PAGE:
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State v. Leachman

Court of Appeals of Oregon

June 1, 2017

STATE OF OREGON, Plaintiff-Respondent,
v.
ELIZABETH LEACHMAN, Defendant-Appellant.

          Submitted September 30, 2015

         Washington County Circuit Court D121521T Suzanne Upton, Judge.

          Peter Gartlan, Chief Defender, and Kyle Krohn, Deputy Public Defender, Offce of Public Defense Services, fled the brief for appellant.

          Ellen F. Rosenblum, Attorney General, Anna M. Joyce, Solicitor General, and Michael A. Casper, Assistant Attorney General, fled the brief for respondent.

          Before Armstrong, Presiding Judge, and Hadlock, Chief Judge, and Egan, Judge.

         Case Summary: Defendant appeals a judgment convicting her of driving under the infuence of intoxicants (DUII). She assigns error to the trial court's decision to instruct the jury that it could fnd defendant guilty of DUII if it found that she had driven under the infuence of intoxicants, the infuence of a controlled substance, or the infuence of a combination of the two. Defendant contends that, because the state had alleged in the charging instrument that she had driven while "under the infuence of intoxicants, to-wit: intoxicating liquor and controlled substances, " the jury could convict her of DUII only if it found that she had driven under the infuence of both alcohol and a controlled substance, and, hence, that the instruction improperly amended the charging instrument. Held: The form of intoxication is not an element of the crime of DUII. To the extent that the court's jury instruction could be understood to have amended the complaint under which the state had prosecuted defendant, the amendment did not add nor alter an element of the charged crime. Hence, if the instruction amended the complaint, it was an amendment that the trial court had the authority to make.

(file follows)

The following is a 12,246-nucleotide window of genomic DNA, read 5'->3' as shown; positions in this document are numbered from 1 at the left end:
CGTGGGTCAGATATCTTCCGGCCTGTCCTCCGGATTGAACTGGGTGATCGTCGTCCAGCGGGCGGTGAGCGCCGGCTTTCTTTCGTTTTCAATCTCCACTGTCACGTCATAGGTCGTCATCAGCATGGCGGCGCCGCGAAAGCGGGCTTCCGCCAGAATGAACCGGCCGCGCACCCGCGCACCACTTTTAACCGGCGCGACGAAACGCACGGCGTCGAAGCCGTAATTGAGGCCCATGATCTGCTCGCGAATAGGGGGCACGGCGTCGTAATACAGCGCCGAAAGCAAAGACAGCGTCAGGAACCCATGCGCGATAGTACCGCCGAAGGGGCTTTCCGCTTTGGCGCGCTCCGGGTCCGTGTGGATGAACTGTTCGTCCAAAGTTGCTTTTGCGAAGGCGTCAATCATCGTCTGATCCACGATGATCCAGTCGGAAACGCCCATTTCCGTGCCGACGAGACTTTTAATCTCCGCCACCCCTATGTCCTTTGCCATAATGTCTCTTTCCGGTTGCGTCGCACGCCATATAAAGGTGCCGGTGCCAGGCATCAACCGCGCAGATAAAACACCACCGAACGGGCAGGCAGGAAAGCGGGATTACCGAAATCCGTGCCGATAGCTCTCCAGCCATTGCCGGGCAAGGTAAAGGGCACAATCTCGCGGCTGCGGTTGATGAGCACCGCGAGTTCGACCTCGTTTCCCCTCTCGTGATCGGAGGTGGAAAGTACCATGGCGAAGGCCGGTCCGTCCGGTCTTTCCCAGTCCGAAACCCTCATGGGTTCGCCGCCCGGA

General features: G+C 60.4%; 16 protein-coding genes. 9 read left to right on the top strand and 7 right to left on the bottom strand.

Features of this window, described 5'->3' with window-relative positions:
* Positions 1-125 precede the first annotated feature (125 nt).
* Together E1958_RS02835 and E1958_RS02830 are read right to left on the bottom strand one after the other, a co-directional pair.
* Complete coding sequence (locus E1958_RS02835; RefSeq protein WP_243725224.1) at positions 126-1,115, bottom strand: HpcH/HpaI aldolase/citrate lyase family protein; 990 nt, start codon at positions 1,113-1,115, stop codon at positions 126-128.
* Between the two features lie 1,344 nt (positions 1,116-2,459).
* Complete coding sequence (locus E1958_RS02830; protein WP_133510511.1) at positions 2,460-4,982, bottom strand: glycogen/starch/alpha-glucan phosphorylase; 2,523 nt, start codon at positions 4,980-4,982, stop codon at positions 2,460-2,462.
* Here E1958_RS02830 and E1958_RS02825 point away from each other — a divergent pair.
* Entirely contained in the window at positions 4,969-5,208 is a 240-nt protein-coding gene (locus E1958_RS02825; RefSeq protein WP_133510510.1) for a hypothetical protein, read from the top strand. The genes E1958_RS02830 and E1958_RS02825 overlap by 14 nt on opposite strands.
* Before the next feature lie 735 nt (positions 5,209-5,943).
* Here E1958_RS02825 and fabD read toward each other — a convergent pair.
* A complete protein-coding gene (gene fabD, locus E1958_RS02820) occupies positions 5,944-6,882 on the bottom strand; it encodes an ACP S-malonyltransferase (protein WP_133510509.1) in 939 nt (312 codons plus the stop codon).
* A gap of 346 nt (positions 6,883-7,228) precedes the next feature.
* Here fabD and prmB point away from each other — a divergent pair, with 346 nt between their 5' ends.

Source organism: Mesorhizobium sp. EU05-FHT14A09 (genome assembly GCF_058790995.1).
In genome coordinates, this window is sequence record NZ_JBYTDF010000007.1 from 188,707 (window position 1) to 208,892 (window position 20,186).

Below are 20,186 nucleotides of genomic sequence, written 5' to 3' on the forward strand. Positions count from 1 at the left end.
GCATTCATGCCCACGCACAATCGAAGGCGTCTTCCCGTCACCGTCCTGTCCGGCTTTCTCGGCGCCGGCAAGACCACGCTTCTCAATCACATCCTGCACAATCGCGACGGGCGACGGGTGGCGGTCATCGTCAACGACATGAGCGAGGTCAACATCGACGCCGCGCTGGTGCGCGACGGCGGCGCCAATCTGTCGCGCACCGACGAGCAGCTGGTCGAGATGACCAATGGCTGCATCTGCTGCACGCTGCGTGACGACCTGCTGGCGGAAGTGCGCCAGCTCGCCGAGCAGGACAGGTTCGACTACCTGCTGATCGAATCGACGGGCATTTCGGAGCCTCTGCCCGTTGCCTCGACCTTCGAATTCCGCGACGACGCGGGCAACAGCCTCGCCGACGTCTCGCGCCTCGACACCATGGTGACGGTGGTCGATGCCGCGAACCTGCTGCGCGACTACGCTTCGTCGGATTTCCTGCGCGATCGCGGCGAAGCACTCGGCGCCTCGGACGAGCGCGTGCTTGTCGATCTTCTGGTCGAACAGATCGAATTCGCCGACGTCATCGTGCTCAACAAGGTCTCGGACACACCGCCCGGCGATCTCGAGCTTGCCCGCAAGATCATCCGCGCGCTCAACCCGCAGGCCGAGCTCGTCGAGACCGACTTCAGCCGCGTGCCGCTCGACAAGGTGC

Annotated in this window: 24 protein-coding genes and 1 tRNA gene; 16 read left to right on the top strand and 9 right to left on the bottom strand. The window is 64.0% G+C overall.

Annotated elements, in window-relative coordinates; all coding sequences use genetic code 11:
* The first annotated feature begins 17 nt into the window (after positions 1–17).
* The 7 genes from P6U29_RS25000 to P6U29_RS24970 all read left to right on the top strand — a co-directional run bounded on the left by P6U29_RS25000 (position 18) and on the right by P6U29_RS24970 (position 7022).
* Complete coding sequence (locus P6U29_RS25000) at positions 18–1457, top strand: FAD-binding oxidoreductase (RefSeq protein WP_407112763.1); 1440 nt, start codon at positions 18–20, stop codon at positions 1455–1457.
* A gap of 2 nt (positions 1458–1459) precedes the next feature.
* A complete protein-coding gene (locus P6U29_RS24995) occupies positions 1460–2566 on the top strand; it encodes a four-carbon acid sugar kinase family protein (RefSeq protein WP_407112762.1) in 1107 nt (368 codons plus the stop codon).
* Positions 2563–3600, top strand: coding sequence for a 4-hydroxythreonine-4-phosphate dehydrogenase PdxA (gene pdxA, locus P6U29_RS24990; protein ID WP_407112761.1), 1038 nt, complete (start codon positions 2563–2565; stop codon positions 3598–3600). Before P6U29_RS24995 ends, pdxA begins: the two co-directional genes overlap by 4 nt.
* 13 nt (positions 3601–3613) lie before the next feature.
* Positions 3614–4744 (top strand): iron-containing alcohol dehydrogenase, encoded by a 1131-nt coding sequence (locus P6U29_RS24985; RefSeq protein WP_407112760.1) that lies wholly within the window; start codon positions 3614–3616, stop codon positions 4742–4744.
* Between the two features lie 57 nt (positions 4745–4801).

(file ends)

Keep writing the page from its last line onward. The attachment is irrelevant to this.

Affrmed.

         [285 Or.App. 757] ARMSTRONG, P. J.

         Defendant appeals a judgment convicting her of driving under the influence of intoxicants (DUII), ORS 813.010. She assigns error to the trial court's decision to instruct the jury that it could find defendant guilty of DUII if it found that she had driven under the influence of intoxicants, the influence of a controlled substance, or the influence of a combination of the two. Defendant contends that, because the state had alleged in the charging instrument that she had driven while "under the influence of intoxicants, to-wit: intoxicating liquor and controlled substances, " the jury could convict her of DUII only if it found that she had driven under the influence of both alcohol and a controlled substance, and, hence, that the court erred in instructing the jury otherwise. We conclude that the trial court did not err and affirm.